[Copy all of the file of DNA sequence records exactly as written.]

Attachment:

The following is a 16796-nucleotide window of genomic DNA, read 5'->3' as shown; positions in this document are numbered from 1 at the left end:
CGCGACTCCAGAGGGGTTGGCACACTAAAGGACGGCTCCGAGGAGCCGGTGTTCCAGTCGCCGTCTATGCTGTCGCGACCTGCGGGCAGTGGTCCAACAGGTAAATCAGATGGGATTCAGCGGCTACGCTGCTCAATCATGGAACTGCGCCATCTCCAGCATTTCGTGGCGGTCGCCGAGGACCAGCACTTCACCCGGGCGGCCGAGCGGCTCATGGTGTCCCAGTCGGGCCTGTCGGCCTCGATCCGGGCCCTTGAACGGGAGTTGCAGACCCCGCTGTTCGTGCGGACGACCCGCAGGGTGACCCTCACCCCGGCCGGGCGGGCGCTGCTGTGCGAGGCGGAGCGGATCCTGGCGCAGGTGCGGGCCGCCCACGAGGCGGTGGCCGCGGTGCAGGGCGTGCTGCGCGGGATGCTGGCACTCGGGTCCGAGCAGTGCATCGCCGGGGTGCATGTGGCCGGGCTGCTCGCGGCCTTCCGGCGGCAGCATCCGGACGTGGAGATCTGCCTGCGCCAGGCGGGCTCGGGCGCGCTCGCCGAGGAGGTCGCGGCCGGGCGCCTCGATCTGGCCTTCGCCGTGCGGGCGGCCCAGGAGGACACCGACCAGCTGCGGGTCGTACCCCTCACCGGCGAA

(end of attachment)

The following is a 16796-nucleotide window of genomic DNA, read 5'->3' as shown; positions in this document are numbered from 1 at the left end:
CGCGACTCCAGAGGGGTTGGCACACTAAAGGACGGCTCCGAGGAGCCGGTGTTCCAGTCGCCGTCTATGCTGTCGCGACCTGCGGGCAGTGGTCCAACAGGTAAATCAGATGGGATTCAGCGGCTACGCTGCTCAATCATGGAACTGCGCCATCTCCAGCATTTCGTGGCGGTCGCCGAGGACCAGCACTTCACCCGGGCGGCCGAGCGGCTCATGGTGTCCCAGTCGGGCCTGTCGGCCTCGATCCGGGCCCTTGAACGGGAGTTGCAGACCCCGCTGTTCGTGCGGACGACCCGCAGGGTGACCCTCACCCCGGCCGGGCGGGCGCTGCTGTGCGAGGCGGAGCGGATCCTGGCGCAGGTGCGGGCCGCCCACGAGGCGGTGGCCGCGGTGCAGGGCGTGCTGCGCGGGATGCTGGCACTCGGGTCCGAGCAGTGCATCGCCGGGGTGCATGTGGCCGGGCTGCTCGCGGCCTTCCGGCGGCAGCATCCGGACGTGGAGATCTGCCTGCGCCAGGCGGGCTCGGGCGCGCTCGCCGAGGAGGTCGCGGCCGGGCGCCTCGATCTGGCCTTCGCCGTGCGGGCGGCCCAGGAGGACACCGACCAGCTGCGGGTCGTACCCCTCACCGGCGAA